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Talking Back to Globalization

Texts and Practices


Brian Michael Goss, Mary Rachel Gould and Joan Pedro-Carañana

Globalization is one of the most widely circulated, high-stakes buzzwords of the past generation; yet discussion of the topic is often encased in paradox and contention over what globalization is, to whom and where it may (or may not) apply, and to what effect. In Talking Back to Globalization: Texts and Practices, contributors provide a series of case studies that stress the interplay between culture, politics, and commerce.
Interviews with Natalie Fenton and Radha S. Hegde survey globalization and its interpenetration with the spheres of journalism, activism, social media, and identity. The overview furnished by the interviews is followed by the volume’s two additional extended sections, «Texts» and «Practices.»
Chapters in the «Texts» section seek clues about globalization through its insinuation into mediated forms. The diverse selection of cases cover television, films, online travel web pages, blues music, and the political valences of Portuguese neo-fado.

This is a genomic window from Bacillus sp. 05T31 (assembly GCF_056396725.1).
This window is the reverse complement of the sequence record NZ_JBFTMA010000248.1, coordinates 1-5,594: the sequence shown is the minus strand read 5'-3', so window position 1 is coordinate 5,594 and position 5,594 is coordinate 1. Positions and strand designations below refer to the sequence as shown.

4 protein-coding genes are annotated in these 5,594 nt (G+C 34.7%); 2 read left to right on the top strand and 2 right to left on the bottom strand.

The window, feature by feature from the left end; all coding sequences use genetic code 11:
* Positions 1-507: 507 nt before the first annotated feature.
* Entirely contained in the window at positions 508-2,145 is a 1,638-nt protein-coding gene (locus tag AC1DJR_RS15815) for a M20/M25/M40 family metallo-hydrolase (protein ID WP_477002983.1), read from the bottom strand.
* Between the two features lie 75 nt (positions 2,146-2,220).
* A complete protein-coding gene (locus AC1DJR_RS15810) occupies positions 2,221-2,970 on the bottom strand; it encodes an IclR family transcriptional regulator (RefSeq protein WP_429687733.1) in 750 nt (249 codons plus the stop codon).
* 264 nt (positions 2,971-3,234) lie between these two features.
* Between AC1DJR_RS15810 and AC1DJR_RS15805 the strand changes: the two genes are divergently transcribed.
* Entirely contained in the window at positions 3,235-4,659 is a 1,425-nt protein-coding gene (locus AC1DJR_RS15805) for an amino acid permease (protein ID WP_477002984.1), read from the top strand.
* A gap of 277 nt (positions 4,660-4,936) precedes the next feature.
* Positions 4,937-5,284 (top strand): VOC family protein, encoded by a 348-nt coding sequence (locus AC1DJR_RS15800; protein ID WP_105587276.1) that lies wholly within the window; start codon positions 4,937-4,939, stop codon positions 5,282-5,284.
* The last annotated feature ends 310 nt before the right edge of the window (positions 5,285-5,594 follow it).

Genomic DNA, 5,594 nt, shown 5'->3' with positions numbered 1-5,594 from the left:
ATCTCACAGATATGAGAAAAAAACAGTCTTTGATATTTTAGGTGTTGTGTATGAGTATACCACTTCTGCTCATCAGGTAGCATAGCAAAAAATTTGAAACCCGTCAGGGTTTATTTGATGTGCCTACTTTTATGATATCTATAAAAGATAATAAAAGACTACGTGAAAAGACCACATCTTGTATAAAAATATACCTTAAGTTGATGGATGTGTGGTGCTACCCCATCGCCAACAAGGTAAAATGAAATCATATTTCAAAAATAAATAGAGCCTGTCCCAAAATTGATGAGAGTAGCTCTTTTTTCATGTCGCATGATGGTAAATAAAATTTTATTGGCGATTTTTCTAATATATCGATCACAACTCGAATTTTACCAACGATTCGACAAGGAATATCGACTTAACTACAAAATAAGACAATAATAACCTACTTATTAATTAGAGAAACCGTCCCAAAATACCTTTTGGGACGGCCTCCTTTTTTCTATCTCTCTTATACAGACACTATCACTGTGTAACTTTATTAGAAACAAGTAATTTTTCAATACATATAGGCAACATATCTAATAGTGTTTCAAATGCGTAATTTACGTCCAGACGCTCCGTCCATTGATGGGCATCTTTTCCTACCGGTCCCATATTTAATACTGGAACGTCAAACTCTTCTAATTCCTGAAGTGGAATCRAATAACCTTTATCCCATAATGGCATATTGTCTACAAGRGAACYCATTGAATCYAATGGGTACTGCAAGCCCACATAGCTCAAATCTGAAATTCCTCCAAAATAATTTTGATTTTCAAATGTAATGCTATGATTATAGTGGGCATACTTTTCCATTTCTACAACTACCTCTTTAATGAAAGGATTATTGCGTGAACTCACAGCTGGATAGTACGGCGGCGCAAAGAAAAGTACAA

Chapters in the «Practices» section address more diffused cases than media texts. Their analyses largely orient toward institutional concomitants of globalization that precede the subject’s experience of it. Chapters cover the trajectory of the European university, campaigns to shape journalistic practice during the Cold War, the posture of intellectuals vis-à-vis globalization, and the ideology that animates the Facebook experience.
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An Institute of Communications Research, University of Illinois Commemorative Series

This series aims to publish a range of new critical scholarship that seeks to engage and transcend the disciplinary isolationism and genre confinement that now characterizes so much of contemporary research in communication studies and related fields. The editors are particularly interested in manuscripts that address the broad intersections, movement, and hybrid trajectories that currently define the encounters between human groups in modern institutions and societies and the way these dynamic intersections are coded and represented in contemporary popular cultural forms and in the organization of knowledge. Works that emphasize methodological nuance, texture and dialogue across traditions and disciplines (communications, feminist studies, area and ethnic studies, arts, humanities, sciences, education, philosophy, etc.) and that engage the dynamics of variation, diversity and discontinuity in the local and international settings are strongly encouraged.


♦ Multidisciplinary Media Studies

♦ Cultural Studies

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